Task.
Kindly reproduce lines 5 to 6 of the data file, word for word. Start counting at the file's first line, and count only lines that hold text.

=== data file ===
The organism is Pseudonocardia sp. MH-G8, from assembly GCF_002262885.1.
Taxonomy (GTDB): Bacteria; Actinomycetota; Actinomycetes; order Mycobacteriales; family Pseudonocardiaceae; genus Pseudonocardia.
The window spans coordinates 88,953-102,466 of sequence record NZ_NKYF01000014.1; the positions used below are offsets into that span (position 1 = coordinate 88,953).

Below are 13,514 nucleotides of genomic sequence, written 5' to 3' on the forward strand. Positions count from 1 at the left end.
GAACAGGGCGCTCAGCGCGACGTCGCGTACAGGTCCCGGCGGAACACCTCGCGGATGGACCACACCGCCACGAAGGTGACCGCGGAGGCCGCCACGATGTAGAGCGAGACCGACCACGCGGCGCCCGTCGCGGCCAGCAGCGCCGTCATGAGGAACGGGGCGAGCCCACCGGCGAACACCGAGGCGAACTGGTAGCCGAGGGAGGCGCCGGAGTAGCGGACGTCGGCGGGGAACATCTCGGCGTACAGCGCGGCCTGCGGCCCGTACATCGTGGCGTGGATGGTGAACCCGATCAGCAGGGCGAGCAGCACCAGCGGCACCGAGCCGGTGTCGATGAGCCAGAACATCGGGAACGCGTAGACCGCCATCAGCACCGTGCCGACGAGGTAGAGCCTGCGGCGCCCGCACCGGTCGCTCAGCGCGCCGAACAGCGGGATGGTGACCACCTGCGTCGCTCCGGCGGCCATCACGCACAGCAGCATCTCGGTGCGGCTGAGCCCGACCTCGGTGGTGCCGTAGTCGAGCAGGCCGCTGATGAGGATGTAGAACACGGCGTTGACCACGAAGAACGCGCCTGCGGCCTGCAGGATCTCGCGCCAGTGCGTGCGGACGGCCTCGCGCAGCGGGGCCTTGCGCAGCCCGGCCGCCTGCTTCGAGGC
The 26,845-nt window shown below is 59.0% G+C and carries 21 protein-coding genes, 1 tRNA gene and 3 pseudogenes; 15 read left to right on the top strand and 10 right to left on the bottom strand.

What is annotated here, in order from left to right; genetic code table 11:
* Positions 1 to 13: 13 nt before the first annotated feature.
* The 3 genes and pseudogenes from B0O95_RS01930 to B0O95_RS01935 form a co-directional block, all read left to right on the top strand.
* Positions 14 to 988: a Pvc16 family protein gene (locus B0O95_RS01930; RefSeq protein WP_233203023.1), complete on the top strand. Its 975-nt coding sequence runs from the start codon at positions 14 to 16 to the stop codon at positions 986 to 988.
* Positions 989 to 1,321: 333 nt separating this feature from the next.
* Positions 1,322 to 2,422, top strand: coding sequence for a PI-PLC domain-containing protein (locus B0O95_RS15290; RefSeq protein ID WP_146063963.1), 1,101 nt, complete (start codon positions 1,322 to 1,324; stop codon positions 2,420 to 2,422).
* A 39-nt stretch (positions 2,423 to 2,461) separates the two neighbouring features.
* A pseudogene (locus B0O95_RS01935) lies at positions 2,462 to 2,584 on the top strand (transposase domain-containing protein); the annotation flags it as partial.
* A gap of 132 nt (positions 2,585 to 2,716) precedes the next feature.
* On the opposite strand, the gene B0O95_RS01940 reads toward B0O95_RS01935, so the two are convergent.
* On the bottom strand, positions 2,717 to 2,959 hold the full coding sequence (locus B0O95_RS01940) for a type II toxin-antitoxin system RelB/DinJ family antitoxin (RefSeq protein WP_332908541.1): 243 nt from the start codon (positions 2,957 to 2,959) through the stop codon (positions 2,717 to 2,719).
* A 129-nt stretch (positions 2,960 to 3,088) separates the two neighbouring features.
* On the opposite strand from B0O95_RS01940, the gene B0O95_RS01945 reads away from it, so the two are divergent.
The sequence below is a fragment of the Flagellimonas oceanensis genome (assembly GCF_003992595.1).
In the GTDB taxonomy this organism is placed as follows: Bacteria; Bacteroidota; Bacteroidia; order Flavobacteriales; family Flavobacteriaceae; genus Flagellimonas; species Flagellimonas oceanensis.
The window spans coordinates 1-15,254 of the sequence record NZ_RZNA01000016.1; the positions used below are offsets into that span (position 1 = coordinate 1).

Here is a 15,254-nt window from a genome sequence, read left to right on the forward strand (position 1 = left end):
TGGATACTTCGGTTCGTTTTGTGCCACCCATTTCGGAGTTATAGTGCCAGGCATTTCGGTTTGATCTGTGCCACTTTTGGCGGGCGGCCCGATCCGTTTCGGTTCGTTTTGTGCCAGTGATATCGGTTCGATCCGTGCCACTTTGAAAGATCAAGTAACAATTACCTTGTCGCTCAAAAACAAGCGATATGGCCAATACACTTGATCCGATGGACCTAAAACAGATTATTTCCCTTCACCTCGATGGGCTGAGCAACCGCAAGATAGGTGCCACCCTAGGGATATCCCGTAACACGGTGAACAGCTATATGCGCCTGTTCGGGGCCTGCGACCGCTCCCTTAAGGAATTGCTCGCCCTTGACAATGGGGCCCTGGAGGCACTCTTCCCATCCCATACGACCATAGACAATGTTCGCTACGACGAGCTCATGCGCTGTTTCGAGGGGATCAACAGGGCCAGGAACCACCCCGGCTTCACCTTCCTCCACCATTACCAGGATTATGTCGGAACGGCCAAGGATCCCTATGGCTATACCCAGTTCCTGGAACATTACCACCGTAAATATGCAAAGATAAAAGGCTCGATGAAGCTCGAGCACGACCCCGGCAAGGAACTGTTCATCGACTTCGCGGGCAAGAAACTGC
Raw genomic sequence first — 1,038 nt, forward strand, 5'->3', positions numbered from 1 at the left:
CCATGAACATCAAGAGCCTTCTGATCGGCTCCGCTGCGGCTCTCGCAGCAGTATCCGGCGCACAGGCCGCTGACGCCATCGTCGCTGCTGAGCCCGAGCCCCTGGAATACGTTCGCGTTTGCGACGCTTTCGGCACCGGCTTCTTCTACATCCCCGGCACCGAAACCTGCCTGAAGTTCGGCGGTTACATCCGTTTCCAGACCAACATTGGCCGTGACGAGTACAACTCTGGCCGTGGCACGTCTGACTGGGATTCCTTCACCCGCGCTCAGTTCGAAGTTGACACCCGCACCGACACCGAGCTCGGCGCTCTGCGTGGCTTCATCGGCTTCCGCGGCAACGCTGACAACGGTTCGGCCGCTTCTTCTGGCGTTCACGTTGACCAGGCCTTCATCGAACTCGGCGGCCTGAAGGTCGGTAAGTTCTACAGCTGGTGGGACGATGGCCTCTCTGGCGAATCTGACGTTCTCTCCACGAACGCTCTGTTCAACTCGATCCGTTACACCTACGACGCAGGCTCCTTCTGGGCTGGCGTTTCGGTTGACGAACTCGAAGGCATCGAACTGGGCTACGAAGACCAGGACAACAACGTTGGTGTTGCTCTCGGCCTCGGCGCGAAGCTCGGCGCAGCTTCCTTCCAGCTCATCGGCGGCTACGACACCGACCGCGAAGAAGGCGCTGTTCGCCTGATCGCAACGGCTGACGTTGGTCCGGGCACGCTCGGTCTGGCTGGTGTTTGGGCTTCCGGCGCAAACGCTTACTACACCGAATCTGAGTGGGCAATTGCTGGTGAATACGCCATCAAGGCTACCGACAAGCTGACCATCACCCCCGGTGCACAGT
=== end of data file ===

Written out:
GAACAGGGCGCTCAGCGCGACGTCGCGTACAGGTCCCGGCGGAACACCTCGCGGATGGACCACACCGCCACGAAGGTGACCGCGGAGGCCGCCACGATGTAGAGCGAGACCGACCACGCGGCGCCCGTCGCGGCCAGCAGCGCCGTCATGAGGAACGGGGCGAGCCCACCGGCGAACACCGAGGCGAACTGGTAGCCGAGGGAGGCGCCGGAGTAGCGGACGTCGGCGGGGAACATCTCGGCGTACAGCGCGGCCTGCGGCCCGTACATCGTGGCGTGGATGGTGAACCCGATCAGCAGGGCGAGCAGCACCAGCGGCACCGAGCCGGTGTCGATGAGCCAGAACATCGGGAACGCGTAGACCGCCATCAGCACCGTGCCGACGAGGTAGAGCCTGCGGCGCCCGCACCGGTCGCTCAGCGCGCCGAACAGCGGGATGGTGACCACCTGCGTCGCTCCGGCGGCCATCACGCACAGCAGCATCTCGGTGCGGCTGAGCCCGACCTCGGTGGTGCCGTAGTCGAGCAGGCCGCTGATGAGGATGTAGAACACGGCGTTGACCACGAAGAACGCGCCTGCGGCCTGCAGGATCTCGCGCCAGTGCGTGCGGACGGCCTCGCGCAGCGGGGCCTTGCGCAGCCCGGCCGCCTGCTTCGAGGC
The 26,845-nt window shown below is 59.0% G+C and carries 21 protein-coding genes, 1 tRNA gene and 3 pseudogenes; 15 read left to right on the top strand and 10 right to left on the bottom strand.